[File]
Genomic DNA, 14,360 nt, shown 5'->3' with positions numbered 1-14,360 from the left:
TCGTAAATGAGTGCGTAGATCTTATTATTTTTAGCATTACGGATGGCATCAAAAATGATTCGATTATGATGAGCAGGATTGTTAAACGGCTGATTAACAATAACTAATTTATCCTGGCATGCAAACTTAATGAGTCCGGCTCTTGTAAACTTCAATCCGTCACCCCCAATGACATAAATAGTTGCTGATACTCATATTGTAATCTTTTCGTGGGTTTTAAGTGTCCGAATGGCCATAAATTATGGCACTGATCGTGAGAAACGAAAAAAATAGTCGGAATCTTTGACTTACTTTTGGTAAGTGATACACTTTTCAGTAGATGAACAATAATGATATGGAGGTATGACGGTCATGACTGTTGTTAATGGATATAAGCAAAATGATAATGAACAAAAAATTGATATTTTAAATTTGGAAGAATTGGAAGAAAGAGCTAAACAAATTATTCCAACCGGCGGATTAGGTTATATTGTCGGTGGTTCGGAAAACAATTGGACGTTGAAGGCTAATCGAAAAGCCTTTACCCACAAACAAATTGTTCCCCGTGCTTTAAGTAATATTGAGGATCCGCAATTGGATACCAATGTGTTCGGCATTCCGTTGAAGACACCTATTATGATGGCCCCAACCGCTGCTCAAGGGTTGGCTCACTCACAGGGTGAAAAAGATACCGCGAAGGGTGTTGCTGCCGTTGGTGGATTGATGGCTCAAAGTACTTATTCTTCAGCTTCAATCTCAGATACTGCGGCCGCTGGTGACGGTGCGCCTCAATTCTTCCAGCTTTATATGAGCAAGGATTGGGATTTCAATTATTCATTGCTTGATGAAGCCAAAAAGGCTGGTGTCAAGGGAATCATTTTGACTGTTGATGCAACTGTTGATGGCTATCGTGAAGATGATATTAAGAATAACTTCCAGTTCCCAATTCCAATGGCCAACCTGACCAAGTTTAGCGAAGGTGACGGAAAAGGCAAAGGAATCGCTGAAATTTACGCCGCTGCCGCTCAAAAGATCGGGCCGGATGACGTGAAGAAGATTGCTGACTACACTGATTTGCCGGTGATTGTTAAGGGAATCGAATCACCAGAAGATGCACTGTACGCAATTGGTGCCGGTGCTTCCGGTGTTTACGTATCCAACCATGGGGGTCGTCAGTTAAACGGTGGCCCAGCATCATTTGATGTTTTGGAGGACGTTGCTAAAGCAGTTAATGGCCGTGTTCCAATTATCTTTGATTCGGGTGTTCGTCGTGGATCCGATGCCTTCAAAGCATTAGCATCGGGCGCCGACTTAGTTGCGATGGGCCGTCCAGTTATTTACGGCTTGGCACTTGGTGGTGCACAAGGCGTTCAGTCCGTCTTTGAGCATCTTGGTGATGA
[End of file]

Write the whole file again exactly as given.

Genomic DNA, 14,360 nt, shown 5'->3' with positions numbered 1-14,360 from the left:
TCGTAAATGAGTGCGTAGATCTTATTATTTTTAGCATTACGGATGGCATCAAAAATGATTCGATTATGATGAGCAGGATTGTTAAACGGCTGATTAACAATAACTAATTTATCCTGGCATGCAAACTTAATGAGTCCGGCTCTTGTAAACTTCAATCCGTCACCCCCAATGACATAAATAGTTGCTGATACTCATATTGTAATCTTTTCGTGGGTTTTAAGTGTCCGAATGGCCATAAATTATGGCACTGATCGTGAGAAACGAAAAAAATAGTCGGAATCTTTGACTTACTTTTGGTAAGTGATACACTTTTCAGTAGATGAACAATAATGATATGGAGGTATGACGGTCATGACTGTTGTTAATGGATATAAGCAAAATGATAATGAACAAAAAATTGATATTTTAAATTTGGAAGAATTGGAAGAAAGAGCTAAACAAATTATTCCAACCGGCGGATTAGGTTATATTGTCGGTGGTTCGGAAAACAATTGGACGTTGAAGGCTAATCGAAAAGCCTTTACCCACAAACAAATTGTTCCCCGTGCTTTAAGTAATATTGAGGATCCGCAATTGGATACCAATGTGTTCGGCATTCCGTTGAAGACACCTATTATGATGGCCCCAACCGCTGCTCAAGGGTTGGCTCACTCACAGGGTGAAAAAGATACCGCGAAGGGTGTTGCTGCCGTTGGTGGATTGATGGCTCAAAGTACTTATTCTTCAGCTTCAATCTCAGATACTGCGGCCGCTGGTGACGGTGCGCCTCAATTCTTCCAGCTTTATATGAGCAAGGATTGGGATTTCAATTATTCATTGCTTGATGAAGCCAAAAAGGCTGGTGTCAAGGGAATCATTTTGACTGTTGATGCAACTGTTGATGGCTATCGTGAAGATGATATTAAGAATAACTTCCAGTTCCCAATTCCAATGGCCAACCTGACCAAGTTTAGCGAAGGTGACGGAAAAGGCAAAGGAATCGCTGAAATTTACGCCGCTGCCGCTCAAAAGATCGGGCCGGATGACGTGAAGAAGATTGCTGACTACACTGATTTGCCGGTGATTGTTAAGGGAATCGAATCACCAGAAGATGCACTGTACGCAATTGGTGCCGGTGCTTCCGGTGTTTACGTATCCAACCATGGGGGTCGTCAGTTAAACGGTGGCCCAGCATCATTTGATGTTTTGGAGGACGTTGCTAAAGCAGTTAATGGCCGTGTTCCAATTATCTTTGATTCGGGTGTTCGTCGTGGATCCGATGCCTTCAAAGCATTAGCATCGGGCGCCGACTTAGTTGCGATGGGCCGTCCAGTTATTTACGGCTTGGCACTTGGTGGTGCACAAGGCGTTCAGTCCGTCTTTGAGCATCTTGGTGATGA